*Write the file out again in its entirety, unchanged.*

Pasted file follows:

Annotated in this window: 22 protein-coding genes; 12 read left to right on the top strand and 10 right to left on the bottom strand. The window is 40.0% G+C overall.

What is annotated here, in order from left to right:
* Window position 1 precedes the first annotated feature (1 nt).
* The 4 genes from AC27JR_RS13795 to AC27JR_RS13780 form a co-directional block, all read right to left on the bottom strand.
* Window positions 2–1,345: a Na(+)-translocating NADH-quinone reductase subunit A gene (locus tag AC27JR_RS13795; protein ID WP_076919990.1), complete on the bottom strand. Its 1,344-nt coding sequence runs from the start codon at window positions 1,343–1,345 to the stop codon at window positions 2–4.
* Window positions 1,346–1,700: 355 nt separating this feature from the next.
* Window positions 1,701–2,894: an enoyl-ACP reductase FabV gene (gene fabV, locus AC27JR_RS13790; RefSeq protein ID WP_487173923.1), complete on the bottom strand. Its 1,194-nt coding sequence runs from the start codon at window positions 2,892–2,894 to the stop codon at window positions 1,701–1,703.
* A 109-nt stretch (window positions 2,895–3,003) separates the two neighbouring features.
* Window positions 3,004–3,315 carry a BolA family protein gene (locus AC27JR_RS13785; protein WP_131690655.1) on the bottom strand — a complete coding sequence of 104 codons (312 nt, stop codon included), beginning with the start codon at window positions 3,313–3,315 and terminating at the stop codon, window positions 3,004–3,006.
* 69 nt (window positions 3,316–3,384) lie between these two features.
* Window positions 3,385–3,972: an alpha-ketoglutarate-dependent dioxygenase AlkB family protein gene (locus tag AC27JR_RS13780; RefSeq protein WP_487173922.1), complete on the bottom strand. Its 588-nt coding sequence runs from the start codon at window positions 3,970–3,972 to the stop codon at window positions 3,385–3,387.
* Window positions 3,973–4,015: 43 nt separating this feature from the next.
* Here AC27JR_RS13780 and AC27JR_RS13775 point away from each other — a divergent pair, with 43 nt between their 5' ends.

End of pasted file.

Annotated in this window: 22 protein-coding genes; 12 read left to right on the top strand and 10 right to left on the bottom strand. The window is 40.0% G+C overall.

What is annotated here, in order from left to right:
* Window position 1 precedes the first annotated feature (1 nt).
* The 4 genes from AC27JR_RS13795 to AC27JR_RS13780 form a co-directional block, all read right to left on the bottom strand.
* Window positions 2–1,345: a Na(+)-translocating NADH-quinone reductase subunit A gene (locus tag AC27JR_RS13795; protein ID WP_076919990.1), complete on the bottom strand. Its 1,344-nt coding sequence runs from the start codon at window positions 1,343–1,345 to the stop codon at window positions 2–4.
* Window positions 1,346–1,700: 355 nt separating this feature from the next.
* Window positions 1,701–2,894: an enoyl-ACP reductase FabV gene (gene fabV, locus AC27JR_RS13790; RefSeq protein ID WP_487173923.1), complete on the bottom strand. Its 1,194-nt coding sequence runs from the start codon at window positions 2,892–2,894 to the stop codon at window positions 1,701–1,703.
* A 109-nt stretch (window positions 2,895–3,003) separates the two neighbouring features.
* Window positions 3,004–3,315 carry a BolA family protein gene (locus AC27JR_RS13785; protein WP_131690655.1) on the bottom strand — a complete coding sequence of 104 codons (312 nt, stop codon included), beginning with the start codon at window positions 3,313–3,315 and terminating at the stop codon, window positions 3,004–3,006.
* 69 nt (window positions 3,316–3,384) lie between these two features.
* Window positions 3,385–3,972: an alpha-ketoglutarate-dependent dioxygenase AlkB family protein gene (locus tag AC27JR_RS13780; RefSeq protein WP_487173922.1), complete on the bottom strand. Its 588-nt coding sequence runs from the start codon at window positions 3,970–3,972 to the stop codon at window positions 3,385–3,387.
* Window positions 3,973–4,015: 43 nt separating this feature from the next.
* Here AC27JR_RS13780 and AC27JR_RS13775 point away from each other — a divergent pair, with 43 nt between their 5' ends.